Academic journal article Journal of Marital and Family Therapy

Mental Health Issues and the Foster Care System: An Examination of the Impact of the Adoption and Safe Families Act

Academic journal article Journal of Marital and Family Therapy

Mental Health Issues and the Foster Care System: An Examination of the Impact of the Adoption and Safe Families Act

Article excerpt

Although marriage and family therapists are being called on to help at-risk families, some say that clinicians have insufficient knowledge about the impact of policies on families involved in the foster care system. The purpose of this qualitative investigation was to identify how the Adoption and Safe Families Act informs decision making, to recognize trends in decisions regarding termination of parental rights of parents with mental health issues, and to explore treatment issues of families involved in the foster care system. Results indicate that court cases decided after the implementation of the Adoption and Safe Families Act are likely to result in termination of parental rights. Implications for clinicians and researchers are discussed.

Family violence, child maltreatment, poverty, and the child welfare system have led some to call the realities of foster care "the mean streets of family therapy" (Crenshaw & Barnum, 2001, p. 30). Some of the most important judiciary decisions about the futures of families are made in the foster care system (Azar, Benjet, Fuhrmann, & Cavallero, 1995). To assist with these critical decisions, a number of people, such as judges, caseworkers, and families, are looking to family therapists for assistance in addressing the needs of foster care families (Azar, Lauretti, & Loding, 1998). Judges are seeking therapists' opinions about parental competency and are increasingly mandating families to seek treatment specifically from marriage and family therapists (MFTs; Northey, 2004). Caseworkers are obtaining therapists' input about placement decisions and treatment, and parents are searching for help with custody and parenting issues (Azar et al, 1998).

Despite the number of ways in which therapists can assist with issues related to foster care, some argue that too few therapists have devoted time to understanding the foster care system, policies, and the implications of such policies on families involved in the foster care system (Azar & Benjet, 1994; Azar et al, 1998; Brooks, 1996; Rosenfeld, Altman, Alfaro, & Pilowsky, 1994). Whereas child welfare agencies are charged with the responsibility of determining parental fitness, in many instances the caseworkers are not adequately trained to conduct assessments of parents with mental health issues (Risley-Curtiss, Stromwall, Hunt, & Teska, 2004). Conversely, family therapists are being asked to provide expertise while often lacking knowledge of the current foster care policy (Azar & Benjet, 1994; Azar et al, 1998; Brooks, 1996; Rosenfeld et al., 1994). Britner and Mossier (2002) state that best practices for foster care can emerge through the collaboration of therapists, social services, and the courts. One primary step toward more informed involvement between family therapists, social workers, and the foster care system centers on therapists, who work with at-risk families, developing a clear understanding of the issues and policies that affect such families.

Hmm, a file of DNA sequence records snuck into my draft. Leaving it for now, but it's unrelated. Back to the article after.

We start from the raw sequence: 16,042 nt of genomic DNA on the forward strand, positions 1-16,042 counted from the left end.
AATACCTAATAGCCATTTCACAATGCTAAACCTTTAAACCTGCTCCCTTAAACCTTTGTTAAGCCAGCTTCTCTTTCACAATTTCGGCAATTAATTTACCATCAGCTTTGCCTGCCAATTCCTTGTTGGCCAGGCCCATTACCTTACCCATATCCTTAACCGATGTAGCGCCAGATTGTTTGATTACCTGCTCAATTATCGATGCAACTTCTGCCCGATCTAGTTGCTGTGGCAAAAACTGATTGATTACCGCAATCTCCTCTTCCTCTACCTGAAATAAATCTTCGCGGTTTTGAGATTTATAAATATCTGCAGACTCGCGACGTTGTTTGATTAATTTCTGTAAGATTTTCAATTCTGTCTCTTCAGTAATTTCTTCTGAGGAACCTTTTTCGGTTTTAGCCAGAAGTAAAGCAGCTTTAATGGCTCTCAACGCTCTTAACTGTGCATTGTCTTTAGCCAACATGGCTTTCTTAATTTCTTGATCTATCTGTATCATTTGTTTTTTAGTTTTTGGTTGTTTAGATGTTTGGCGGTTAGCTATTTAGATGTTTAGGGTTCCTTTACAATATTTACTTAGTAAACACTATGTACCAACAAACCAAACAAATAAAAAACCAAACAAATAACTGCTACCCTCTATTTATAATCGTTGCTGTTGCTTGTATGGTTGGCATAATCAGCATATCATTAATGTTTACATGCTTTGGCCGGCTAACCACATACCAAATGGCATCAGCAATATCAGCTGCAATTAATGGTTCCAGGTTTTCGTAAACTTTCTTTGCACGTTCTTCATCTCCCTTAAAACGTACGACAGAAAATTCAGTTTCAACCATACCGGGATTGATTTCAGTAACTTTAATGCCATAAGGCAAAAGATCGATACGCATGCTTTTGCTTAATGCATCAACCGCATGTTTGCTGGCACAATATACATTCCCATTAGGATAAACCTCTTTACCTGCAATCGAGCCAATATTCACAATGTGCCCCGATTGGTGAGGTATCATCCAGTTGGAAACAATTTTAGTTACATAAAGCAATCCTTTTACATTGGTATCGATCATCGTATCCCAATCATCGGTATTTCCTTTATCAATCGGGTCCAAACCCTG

Foster Care and Mental Health

Wiltse (1985) asserts that it is unethical for parents to be penalized by the foster care system based on socioeconomic or mental health status. Although severe mental health issues could clearly affect one's ability to parent, mental health alone does not equate with potentially problematic parenting (Benjet, Azar, & Kuersten-Hogan, 2003). Even adults with severe mental health issues can be effective parents with the proper medications and treatment (Risley-Curtiss et al, 2004; Mullick, Miller, & Jacobsen, 2001). Courts are to avoid making universal decisions regarding mental health and parental rights, but are instead mandated to consider whether or not the mental illness is "significantly detrimental" to parenting (Azar et al, 1995, p. 601; Benjet et al., 2003). Yet, some have found that parental mental health is a significant predictor of decisions to terminate the rights of parents (Azar et al, 1995; Zuravin & DePanfilis, 1997). …

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